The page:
While the nation is burning around us, protestors taking to the streets to fight for Black lives and a coronavirus crisis still lurking, the war on Black hair also rages on.
According to NBC News, despite earning straight A’s last year, Kieana Hooper claims that the principal of Gladewater High School in Gladewater, Texas, told her on Monday that her 18-year-old daughter, Kienjanae (KJ), could not attend graduation on Friday or receive her diploma if she does not take out her long burgundy braids.
Apparently, her hair color did not fit into the school’s dress code, which states that “hair coloring shall resemble a natural color, but Hooper told HelloBeautiful that the issue with her daughter’s hair came out of nowhere.
“KJ was inducted into the honor society at the school with braids. She went to homecoming in braids, different colors, and nothing was ever said to her or me. Never once has she been called to the office or sent home. So why now, four days before graduation, is her hair all of a sudden a problem?” she asked HB over the phone.
According to Hooper, just last Friday, KJ participated in a school parade, with her hair on full display, and not one school official mentioned that her hair was breaking any school rule.
“Principal Bedair gave [KJ] a graduation yard sign and six tickets [to graduation] and told her ‘Congrats, I’ll see you on Friday,’ but then called on Monday to say her hair doesn’t have a ‘natural color’ and that if she wants to get her diploma she has to take her braids out. When I asked her why, she hung up,” Hooper said.
Shortly after, Hooper claims that Bedair called back, saying that since “we’re in a pandemic” she changed her mind. But there was a caveat: instead of KJ having to take down her braids, she now has to cover them. Hooper’s response to Bedair was “Absolutely not.”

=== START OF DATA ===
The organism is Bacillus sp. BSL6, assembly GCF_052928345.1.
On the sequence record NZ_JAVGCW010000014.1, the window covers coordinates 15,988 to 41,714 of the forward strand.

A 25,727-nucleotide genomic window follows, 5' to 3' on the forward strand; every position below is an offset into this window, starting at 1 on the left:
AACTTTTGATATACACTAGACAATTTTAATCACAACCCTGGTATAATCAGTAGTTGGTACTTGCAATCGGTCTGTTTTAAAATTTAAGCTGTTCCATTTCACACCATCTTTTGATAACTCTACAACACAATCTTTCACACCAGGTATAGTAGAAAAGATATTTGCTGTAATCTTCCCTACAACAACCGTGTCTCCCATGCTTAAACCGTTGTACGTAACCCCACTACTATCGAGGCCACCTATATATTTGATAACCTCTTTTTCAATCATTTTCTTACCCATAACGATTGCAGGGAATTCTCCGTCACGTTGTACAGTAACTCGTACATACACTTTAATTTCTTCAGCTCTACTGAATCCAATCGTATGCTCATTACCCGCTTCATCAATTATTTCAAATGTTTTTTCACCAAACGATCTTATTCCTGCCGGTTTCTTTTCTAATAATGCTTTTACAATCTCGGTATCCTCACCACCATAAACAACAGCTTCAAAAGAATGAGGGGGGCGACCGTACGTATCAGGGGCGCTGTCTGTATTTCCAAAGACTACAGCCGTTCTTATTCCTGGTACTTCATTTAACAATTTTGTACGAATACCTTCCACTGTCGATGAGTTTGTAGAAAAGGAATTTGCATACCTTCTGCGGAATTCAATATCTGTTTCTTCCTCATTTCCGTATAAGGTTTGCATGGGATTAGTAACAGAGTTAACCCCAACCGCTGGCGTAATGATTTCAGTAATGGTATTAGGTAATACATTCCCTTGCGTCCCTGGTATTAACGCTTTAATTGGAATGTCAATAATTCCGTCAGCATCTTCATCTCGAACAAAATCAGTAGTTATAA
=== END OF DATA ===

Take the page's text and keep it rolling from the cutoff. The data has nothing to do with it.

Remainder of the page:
“KJ has never hidden her hair before, and she isn’t going to hide it on the most important day of her life. She went through too much to get here,” the single mother stressed.
An attorney for the school sent Hooper’s lawyer a letter claiming Hooper misinterpreted the call, NBC reported.
“Accordingly, Principal Bedair telephoned your client and told her that the color of Kienjanae’s hair would need to be changed so it met dress code requirements,” the letter said. Adding, “Gladewater ISD does not understand how the confusion arose” and that they later decided that her hair “was close enough” to a natural color and that she’d be allowed to graduate.
Yet, Hooper is adamant that she was told if KJ didn’t cover her hair, she couldn’t walk across the stage.
In a Facebook post on Tuesday, Hooper wrote that despite all of the mixed messages the school is sending, which includes telling people that the situation is resolved, the school Superintendant has yet to call her and confirm whether KJ is graduating on Friday or not.
Hooper stressed to HB that getting her diploma matters for KJ, who has dreams of becoming a nurse.
“She even got a McDonald’s scholarship. I know it’s not a lot, but it’s hers, she earned it. How can she use her scholarship if she doesn’t have a diploma?” Hooper asked.
“I want her to have what she is supposed to get and worked hard for.”
Hooper, who is white, was hesitant to describe what happened to her daughter as an act of “racism” and stressed that KJ also hasn’t made this is about race. But when asked specifically did Hooper think that race played a factor—if at all—in the school’s decision to try to block KJ from graduating, she told HB, “Yes.”
“What about the white girls with pink hair they dyed from a box? Are they being asked to cover their hair or re-dye their hair back its natural color? What about the white boys? Why are they not singled out?” she asked.
Hooper also admitted that KJ has been “so hurt” by this situation.
“She asked me ‘Mama why? I thought they all loved me?'” she recalled of her daughter, who is also a star athlete at Gladewater High.
“She is such a good person, has shown the school so much school spirit. But I told her, ‘You have to take a stand, right is right and wrong is wrong and education and graduation don’t have anything to do with hair.”
In the end, Hooper told HB that she and her daughter will be at graduation with expectations for KJ to walk away with what rightfully belongs to her.
“I will be there on Friday with my daughter, and if I have to walk across that football field with her to make sure she gets her diploma, that’s what I am doing.”